Wat Arun Or Temple Of Dawn

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Wat Arun Or Temple Of Dawn


Located on the western bank of the Chao Praya river, the Wat Arun or Temple of Dawn is one of the most viewed landmarks of Bangkok with its gleaming prang (tower) rising up to meet the sky. The temple consists of one huge prang and is surrounded by four smaller prangs and is built in the Khymer style. The height of the main Prang is a matter of dispute as some claim the height is 66 metres with others cite 86 metres. Whatever it maybe, there is no doubt that the central prang set against a setting sun is a very beautiful sight and one that is synonymous with Bangkok, the world over.

Construction of this magnificent temple was started by King Rama II and completed by King Rama III during his reign 1824-1851. Legend has it there was an existing monastery at the site and that when King Taksin and his army from Ayutthaya reached Thonburi, they arrived at dawn and hence the name.

The main Prang or tower, and four smaller towers surrounding it represent the cosmic representation of the thirty-three heavens. The steps leading up to the main prang are very steeply inclined and lead to the two terraces that form the base of the Prang. The different layers or heavens of the temple have half human forms and scary Yaksas, or demon guards guarding it. The terrace pavilions on the first platform contain invaluable statues of the Buddha depicting the important and different stages of his life. On the second level terrace a statue dedicated to the Hindu god Indra dominates and is surrounded by thirty-three headed elephant. The statutes all over the temple are decorated by bits of broken porcelain aesthetically put together to form a stunning and very creative way of embellishment, that is worth seeing. .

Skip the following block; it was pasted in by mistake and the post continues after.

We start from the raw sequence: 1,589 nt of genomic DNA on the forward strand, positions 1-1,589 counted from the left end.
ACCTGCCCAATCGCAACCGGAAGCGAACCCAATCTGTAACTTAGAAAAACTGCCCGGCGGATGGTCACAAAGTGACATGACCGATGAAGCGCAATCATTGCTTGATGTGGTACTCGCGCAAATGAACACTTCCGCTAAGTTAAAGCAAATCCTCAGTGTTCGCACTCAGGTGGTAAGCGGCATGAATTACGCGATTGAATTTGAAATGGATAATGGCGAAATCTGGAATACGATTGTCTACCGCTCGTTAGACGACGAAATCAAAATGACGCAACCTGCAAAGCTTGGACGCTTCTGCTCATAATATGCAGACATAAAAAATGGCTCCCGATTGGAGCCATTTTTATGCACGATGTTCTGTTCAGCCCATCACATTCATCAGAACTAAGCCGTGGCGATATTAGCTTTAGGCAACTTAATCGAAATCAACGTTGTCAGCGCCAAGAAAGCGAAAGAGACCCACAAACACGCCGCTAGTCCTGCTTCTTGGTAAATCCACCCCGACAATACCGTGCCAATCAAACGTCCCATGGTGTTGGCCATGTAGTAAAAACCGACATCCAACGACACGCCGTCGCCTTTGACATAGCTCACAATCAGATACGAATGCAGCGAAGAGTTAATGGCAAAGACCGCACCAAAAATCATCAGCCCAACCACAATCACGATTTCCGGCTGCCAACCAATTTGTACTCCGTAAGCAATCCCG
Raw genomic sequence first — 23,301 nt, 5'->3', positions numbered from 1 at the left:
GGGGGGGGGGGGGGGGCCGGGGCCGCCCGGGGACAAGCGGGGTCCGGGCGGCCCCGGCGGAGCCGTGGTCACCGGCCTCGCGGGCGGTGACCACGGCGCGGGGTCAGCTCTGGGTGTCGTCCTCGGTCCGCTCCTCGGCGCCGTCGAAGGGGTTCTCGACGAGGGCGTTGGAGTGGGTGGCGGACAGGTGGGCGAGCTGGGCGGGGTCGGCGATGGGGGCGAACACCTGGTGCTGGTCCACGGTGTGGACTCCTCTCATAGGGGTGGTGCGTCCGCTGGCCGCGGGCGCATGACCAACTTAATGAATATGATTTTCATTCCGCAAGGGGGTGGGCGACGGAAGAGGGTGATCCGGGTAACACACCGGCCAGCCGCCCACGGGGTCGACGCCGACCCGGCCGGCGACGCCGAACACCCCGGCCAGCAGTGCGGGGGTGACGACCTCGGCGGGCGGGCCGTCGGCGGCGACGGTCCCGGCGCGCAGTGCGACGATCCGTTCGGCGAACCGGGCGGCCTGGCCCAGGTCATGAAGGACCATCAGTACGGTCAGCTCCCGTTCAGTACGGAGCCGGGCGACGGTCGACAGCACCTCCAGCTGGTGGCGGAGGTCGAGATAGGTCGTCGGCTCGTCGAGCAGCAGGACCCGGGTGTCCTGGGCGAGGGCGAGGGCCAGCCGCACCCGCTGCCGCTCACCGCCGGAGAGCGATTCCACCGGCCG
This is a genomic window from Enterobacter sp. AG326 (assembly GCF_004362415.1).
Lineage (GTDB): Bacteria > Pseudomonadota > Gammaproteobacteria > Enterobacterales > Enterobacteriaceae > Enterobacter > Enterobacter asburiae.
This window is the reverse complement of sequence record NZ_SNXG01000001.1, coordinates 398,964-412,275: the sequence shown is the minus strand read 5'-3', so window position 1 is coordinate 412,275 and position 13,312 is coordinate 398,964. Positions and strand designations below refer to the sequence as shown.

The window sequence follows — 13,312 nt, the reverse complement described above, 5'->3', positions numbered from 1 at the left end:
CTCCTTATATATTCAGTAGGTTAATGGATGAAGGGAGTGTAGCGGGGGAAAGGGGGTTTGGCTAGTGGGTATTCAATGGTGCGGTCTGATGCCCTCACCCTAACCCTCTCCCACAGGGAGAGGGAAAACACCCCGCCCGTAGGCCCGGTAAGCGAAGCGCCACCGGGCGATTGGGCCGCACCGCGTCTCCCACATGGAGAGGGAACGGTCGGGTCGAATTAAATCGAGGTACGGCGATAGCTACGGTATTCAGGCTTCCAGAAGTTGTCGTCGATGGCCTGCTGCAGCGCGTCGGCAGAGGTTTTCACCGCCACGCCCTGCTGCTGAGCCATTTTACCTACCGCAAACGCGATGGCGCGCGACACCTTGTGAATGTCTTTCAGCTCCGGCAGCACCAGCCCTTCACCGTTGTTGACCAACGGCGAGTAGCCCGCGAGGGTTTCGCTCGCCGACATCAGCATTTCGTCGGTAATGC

Getting there

Since the temple is located on the west bank of the river(Thonburi), the best way may be to get there by the river. There is pier called Tha Tien located at the south west corner of the Grand Palace on the opposite bank and from here there are regular ferry services across the river. From any other pier on the Chao Phraya river, it is possible to get a boat to Tha Tien and then cross by ferry to the temple complex.

Best time to visit

The Wat Arun, though known as the Temple of Dawn is actually best viewed at sunset and even if just viewed from distance, across the river it is an awe-inspiring experience.


The Wat Arun is embellished by small pieces of porcelain from China, which were used as ballast by boats coming to Bangkok from there. A very novel use of broken china!


The temple is open for visitors 9:00 am to 5:30 pm daily. The entrance fee for foreigners is Baht 30 per person.

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